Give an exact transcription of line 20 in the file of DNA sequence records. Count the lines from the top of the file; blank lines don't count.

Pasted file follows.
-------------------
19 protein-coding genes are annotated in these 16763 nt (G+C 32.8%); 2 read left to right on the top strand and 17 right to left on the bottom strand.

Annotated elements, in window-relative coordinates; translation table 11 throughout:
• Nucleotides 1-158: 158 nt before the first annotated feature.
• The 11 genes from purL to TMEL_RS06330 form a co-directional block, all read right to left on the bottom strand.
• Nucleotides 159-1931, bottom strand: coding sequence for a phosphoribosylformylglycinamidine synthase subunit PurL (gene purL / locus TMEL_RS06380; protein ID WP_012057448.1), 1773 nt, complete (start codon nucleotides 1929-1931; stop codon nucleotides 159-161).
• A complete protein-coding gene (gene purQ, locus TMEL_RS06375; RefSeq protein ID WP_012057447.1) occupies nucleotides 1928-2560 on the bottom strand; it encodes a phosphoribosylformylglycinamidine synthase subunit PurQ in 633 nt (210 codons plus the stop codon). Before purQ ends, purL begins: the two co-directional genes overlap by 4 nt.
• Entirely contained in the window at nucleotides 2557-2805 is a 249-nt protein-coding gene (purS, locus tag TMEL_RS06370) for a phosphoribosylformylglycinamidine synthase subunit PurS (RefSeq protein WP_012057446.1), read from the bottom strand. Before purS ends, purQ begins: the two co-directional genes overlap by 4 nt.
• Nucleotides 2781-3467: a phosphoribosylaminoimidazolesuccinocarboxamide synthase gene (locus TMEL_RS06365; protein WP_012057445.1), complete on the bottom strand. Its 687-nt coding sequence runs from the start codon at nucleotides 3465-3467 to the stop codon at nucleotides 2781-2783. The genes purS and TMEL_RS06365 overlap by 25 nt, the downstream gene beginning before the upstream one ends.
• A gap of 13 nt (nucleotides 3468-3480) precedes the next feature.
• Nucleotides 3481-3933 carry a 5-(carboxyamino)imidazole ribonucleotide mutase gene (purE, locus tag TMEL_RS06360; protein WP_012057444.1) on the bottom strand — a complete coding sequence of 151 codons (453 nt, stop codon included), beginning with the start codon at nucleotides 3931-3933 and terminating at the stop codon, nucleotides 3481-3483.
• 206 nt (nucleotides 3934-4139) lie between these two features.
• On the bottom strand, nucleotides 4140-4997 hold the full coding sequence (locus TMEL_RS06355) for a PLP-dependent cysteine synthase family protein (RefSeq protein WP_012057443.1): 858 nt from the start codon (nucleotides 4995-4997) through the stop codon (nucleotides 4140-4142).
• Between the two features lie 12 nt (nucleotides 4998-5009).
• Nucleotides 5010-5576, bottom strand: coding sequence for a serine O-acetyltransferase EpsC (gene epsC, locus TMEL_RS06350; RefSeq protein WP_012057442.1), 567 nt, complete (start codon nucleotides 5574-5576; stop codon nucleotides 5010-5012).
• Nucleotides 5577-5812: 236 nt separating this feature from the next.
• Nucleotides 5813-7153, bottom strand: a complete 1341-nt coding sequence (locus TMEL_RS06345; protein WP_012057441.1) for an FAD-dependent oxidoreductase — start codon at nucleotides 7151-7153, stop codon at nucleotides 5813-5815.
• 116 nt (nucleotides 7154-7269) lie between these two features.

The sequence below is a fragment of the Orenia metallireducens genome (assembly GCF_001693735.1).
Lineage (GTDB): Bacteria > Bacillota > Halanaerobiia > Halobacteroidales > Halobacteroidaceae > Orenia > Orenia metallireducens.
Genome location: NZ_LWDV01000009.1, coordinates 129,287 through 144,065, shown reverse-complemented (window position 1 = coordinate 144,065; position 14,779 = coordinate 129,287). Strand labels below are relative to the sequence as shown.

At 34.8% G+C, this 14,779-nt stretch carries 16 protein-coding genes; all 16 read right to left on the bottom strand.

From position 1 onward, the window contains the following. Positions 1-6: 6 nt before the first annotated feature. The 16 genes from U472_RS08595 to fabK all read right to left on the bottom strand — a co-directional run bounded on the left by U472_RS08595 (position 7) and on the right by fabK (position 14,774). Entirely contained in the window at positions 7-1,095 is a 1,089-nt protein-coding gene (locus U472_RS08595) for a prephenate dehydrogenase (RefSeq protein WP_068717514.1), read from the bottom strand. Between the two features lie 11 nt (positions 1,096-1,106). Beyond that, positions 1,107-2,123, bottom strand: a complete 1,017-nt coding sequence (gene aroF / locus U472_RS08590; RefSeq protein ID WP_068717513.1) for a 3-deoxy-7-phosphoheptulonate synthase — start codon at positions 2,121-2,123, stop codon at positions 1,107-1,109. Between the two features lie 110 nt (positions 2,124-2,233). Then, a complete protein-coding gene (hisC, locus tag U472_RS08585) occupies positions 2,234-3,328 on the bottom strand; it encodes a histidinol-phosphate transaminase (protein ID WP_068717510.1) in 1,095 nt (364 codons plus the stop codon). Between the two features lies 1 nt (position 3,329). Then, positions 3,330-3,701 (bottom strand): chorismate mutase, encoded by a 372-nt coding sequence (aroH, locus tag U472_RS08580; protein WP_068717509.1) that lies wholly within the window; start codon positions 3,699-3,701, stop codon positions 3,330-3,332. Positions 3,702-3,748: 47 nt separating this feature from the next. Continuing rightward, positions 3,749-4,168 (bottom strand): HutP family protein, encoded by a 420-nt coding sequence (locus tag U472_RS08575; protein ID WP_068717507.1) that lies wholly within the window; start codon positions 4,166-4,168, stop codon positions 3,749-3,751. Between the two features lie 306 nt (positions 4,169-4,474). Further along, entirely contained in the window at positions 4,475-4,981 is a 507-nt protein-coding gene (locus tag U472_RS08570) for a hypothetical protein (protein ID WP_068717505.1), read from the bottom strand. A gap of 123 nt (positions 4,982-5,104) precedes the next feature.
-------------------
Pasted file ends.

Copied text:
Genome location: NZ_LWDV01000009.1, coordinates 129,287 through 144,065, shown reverse-complemented (window position 1 = coordinate 144,065; position 14,779 = coordinate 129,287). Strand labels below are relative to the sequence as shown.